Please create an account to participate in the Slashdot moderation system

 



Forgot your password?
typodupeerror
Check out the new SourceForge HTML5 internet speed test! No Flash necessary and runs on all devices. ×

Comment Re:Cool, but how does that help anything? (Score 1, Informative) 487

I agree, but it's Elon's money.

No, it's not. At this stage, it's his investors' money (he's never done anything without heavy subsidies). To actually launch, it will be the taxpayers' money. If he's talking about a fleet of ships convoying together, he's talking hundreds of billions of dollars - per trip. That's not, was never, could never be, Elon's money.

Comment Re:No return trips? (Score 1) 487

He also stated that one of the qualifications to go is that you have to be able to answer YES to the question, are you prepared to die - he expects it to be VERY dangerous.

I respect his ambition and his vision.

Which is the biggest reason (of many, starting with 90% of the needed technology existing yet) why it will never happen. He can't do it without NASA's assistance, and NASA will never sign on to suicide missions, no matter what they say in press releases.

Comment I am more interested (Score 1) 178

in how much they're going to compensate businesses that go offline every time there's a major update. Older versions of Windows Updates used BITS, which was, by default, limited to four concurrent connections. Win 10 uses some bastardized "embrace and extend" crap that opens, literally - I have counted - four hundred or more concurrent connections, eating up 100% of all available bandwidth, and knocking everything else on your network offline. And since this has been going on for months, with people complaining the entire time, it's clearly by intent.

I suspect that the Win 10 computers would be just fine if they weren't going through our VPN, which is also knocked down while this is going on, meaning only non-spyware versions stop working.

Windows 10 is malware, in and of itself. It is literally impossible to use for anything that matters.

Comment This isn't news (Score 1) 87

The idea behind the internet was to make a massive, decentralized system that wasn't under control of anyone.

That may have been the idea behind it, but centralized control has been in place since the DNS system was put in. Yeah, in theory, you can do stuff by IP address, but in practice, that hasn't actually worked since Apache added virtual servers. No, the web isn't the internet, but it's the only internet most people actually use any more.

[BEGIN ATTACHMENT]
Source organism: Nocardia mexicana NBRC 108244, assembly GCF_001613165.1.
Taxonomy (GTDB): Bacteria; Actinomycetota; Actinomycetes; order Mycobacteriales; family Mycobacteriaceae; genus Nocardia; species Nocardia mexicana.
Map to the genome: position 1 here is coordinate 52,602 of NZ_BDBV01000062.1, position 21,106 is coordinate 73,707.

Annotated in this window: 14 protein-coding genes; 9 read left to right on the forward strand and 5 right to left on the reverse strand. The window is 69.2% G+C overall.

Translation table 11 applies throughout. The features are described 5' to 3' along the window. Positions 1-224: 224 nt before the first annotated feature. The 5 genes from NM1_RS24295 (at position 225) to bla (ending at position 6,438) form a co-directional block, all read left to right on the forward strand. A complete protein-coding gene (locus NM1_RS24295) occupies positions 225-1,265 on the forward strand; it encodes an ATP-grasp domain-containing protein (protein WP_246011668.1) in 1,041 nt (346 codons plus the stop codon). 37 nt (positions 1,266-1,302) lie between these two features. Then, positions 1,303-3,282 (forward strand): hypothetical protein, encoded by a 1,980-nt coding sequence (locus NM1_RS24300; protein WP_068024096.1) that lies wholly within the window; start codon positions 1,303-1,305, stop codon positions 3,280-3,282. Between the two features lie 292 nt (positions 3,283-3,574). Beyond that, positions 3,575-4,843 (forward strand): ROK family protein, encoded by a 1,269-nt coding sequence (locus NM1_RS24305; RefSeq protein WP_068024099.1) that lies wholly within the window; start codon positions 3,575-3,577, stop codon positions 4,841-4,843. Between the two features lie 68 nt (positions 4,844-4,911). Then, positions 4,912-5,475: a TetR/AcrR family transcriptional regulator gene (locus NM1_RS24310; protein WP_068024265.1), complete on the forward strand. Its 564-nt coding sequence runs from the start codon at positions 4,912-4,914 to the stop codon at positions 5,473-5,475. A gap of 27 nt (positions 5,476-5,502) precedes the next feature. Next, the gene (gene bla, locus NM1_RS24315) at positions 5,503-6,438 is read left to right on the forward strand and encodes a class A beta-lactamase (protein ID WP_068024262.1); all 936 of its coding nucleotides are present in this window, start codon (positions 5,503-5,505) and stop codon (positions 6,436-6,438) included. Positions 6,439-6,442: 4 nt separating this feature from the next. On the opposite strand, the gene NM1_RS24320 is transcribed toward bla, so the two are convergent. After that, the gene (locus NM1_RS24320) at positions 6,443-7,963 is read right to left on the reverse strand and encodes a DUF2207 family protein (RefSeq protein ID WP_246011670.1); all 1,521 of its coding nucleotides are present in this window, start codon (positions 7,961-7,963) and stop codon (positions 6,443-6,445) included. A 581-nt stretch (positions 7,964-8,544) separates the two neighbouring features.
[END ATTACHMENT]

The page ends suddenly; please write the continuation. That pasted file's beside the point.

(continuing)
Comment Re:The other side of the coin (Score 2) 278

Naw, that's just ridiculous. Snowden is not stupid and he did not keep the stuff with him.

Snowden: I'd like sanctuary in Russia. The Americans want to kill me. Think how embarrassing it'd be if you gave me refuge.

Russian Immigration Official: We want copies of everything you stole form them.

S: I don't have it with me.

RIO: Well, get back to us when you do. In the meantime, there's the door.

S: Well, here's what I got. That's all there is.

RIO: I don't believe you, and even if I did, that's not worth the trouble of taking you in, since you'll be a parasite living off the dole for the rest of your life. Go away.

S: Well, maybe there's more.

RIO: Lie to us again, and we'll stuff you onto a plane back to the US at gunpoint, and crow about how gullible you were to give us everything you stole, and thought we'd let you stay here.

Comment The other side of the coin (Score 0, Troll) 278

Without offering any opinion on whether what Snowden did was good, bad, or potato, my first though here is:

The odds that Snowden was given refuge in Russia without turning over 100% of what he took are about the same as the odds of him getting his pardon: zero.

Which is better than him putting it all up on the internet, I suppose. While I'm sure there's national security intelligence in that data dump of great interest to Russia, they will do their best (which is very good) to coerce him into not revealing any of that to anyone else.

Comment Re:Because it's unnecessarily complex (Score 1) 206

what you have one of those apple phones?,

I have a flip phone. It's still bigger than my wallet.

my phone is much slimmer than my wallet and lighter

your wallet can be stolen and "hacked into" also...cash spent and credit cards used

how did you get your credit card? through postal mail?....

and do those credit card companies send you "checks" to use against your account with the credit card number helpfully written at the bottom for anyone that intercepts or loses or delivers to wrong block your postal mail? (I call those identity theft kits)

I'm sure these other countries doing this stuff since 2004 have some tech we can look at to lessen the problems you fear...

In none of those cases am I responsible for anything past the first $50. I don't know, and can't find out, who is responsible if a phone with some kind of digital wallet installed is stolen and hacked. Apparently, you don't know either, or you'd be crowing about it, or you do know, and hope I don't find out. What do these company have to hide?

Comment Re:Because it's unnecessarily complex (Score 3, Interesting) 206

All the crap in my wallet is still smaller and lighter than a smart phone. or even than my flip phone, for that matter.

I am curious a to who is responsible if someone steals your phone and hacks their way into it, and uses it to buy stuff. Once the new standards go into effect in October, I suspect that will be the consumer using the phone, because that's the lowest level of security (not using the chip). With a credit card, it might be the merchant (if they're not using EMV), if might be the merchant service, is might be my bank, but it won't be me.

Slashdot Top Deals

Decaffeinated coffee? Just Say No.

Working...